Here are some of my favourite funny women on Twitter: @gracedent, @scouserachel, @DawnHFoster, @caitlinmoran, @soul_of_twit, @sueperkins, @gail_brand. There are many more, though. MANY.

(In the interests of equality, I should stress that I also know there are some amusing men on Twitter, too: @wowser, @GarethAveyard, @RealBobMortimer, @Headspill, @StephenMangan… oh, and some others.)

Wednesday, 20 July 2011

Depression in the digital age

Until I had depression, I didn’t understand what it was. If I said I was depressed, it was usually because of something inconsequential like staying late at work. That’s not being depressed, that’s being fed up – at worst, pissed off. But it’s not being depressed.

Depression is the complete and utter, all-consuming gloom. It’s the dark cloud that saps your energy, your spark and sometimes your will to live. It can be the torment of countless, endless, sleepless nights, trying to remember to breathe slowly while staring at the ceiling and knowing (knowing) you are the only person in the whole wide world who is awake at that time. And it is a thousand other permutations of barely living misery. Depression cannot be overstated.

So for people who don’t understand depression to say they’re depressed ‘cos there’s no milk for their tea, is really rather insulting.

But it’s also understandable. Because if they haven’t experienced depression themselves, or seen someone they are close to experience it, why would they understand it? Depression is one of those things that people just don’t talk about because it’s to do with “mental health” and the unfortunate link that having “mental health problems” makes to someone therefore “being mental” and having “the people in white coats come and take them away”. Depression is not glamorous, even if celebrities come out and say they have mental health problems, too. Sadly, unless handled well (Catherine Zeta Jones, Stephen Fry), they often get mocked for it (Kerry Katona, Charlie Sheen).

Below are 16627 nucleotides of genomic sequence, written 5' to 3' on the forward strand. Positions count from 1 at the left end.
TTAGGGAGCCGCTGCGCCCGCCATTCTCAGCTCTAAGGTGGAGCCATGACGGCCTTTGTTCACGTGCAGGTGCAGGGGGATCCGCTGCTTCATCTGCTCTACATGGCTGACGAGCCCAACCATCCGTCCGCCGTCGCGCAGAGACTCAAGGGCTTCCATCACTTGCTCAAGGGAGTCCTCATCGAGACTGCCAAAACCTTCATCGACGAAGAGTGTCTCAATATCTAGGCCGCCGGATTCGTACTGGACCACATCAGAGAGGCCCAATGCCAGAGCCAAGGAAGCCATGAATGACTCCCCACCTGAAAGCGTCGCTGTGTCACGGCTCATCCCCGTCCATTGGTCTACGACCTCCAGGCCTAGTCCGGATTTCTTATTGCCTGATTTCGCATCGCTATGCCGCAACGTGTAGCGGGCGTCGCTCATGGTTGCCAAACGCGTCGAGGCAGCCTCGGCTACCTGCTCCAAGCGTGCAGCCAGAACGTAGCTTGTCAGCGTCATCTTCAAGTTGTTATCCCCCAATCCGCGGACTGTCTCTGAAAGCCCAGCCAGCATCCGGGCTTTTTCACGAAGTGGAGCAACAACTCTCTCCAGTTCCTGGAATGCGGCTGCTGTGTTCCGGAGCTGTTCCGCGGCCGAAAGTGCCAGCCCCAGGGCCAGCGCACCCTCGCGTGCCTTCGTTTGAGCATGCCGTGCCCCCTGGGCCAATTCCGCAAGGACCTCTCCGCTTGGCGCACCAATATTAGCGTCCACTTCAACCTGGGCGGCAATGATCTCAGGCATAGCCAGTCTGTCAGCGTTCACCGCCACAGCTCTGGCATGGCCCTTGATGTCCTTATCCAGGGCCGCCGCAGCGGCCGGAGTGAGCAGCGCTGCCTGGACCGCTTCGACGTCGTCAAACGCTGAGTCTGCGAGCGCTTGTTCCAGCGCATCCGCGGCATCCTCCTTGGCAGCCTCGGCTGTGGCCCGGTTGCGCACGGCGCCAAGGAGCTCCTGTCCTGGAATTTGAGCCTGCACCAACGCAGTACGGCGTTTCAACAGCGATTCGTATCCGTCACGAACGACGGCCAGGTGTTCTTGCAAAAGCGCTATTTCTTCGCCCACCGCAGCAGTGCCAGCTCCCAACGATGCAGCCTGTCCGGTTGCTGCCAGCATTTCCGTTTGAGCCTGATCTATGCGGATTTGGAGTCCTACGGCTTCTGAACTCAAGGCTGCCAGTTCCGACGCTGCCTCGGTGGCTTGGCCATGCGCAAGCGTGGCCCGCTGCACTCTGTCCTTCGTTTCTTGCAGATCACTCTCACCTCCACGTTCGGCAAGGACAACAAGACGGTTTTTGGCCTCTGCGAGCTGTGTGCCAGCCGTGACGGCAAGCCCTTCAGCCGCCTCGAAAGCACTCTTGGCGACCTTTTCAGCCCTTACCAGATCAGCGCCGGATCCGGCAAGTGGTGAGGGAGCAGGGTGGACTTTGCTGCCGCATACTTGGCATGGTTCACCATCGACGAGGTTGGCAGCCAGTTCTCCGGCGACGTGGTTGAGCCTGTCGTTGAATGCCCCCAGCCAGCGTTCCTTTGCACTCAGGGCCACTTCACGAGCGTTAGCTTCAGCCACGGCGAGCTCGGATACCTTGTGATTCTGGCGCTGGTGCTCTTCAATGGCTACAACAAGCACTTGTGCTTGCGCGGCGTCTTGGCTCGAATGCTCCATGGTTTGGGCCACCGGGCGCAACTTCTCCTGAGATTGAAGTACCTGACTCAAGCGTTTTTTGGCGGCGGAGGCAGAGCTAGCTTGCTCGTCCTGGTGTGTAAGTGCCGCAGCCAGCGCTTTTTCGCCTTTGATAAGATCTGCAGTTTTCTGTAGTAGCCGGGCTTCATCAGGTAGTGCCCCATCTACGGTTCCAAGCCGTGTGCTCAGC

Which is why the internet is a wonderful thing. The essential charity Mind has a website that is filled with an endless stream of priceless resources, support and advice. In my early days of depression, I nervously visited their website worrying it might be tracked in my internet history file, and another user of my computer would then judge me as “mental”. This never happened. But what did happen was that I found lifelines such as plain English factsheets explaining why feeling the way I did was OK, and audio files of relaxation sessions to ease me through a panic attack, which I could burn to a CD and play endlessly. Mind’s website, which is laid out in such a simple yet unpatronising way (perfect for those visiting in a less than clam state), is straightforward, easy to use and unendingly supportive.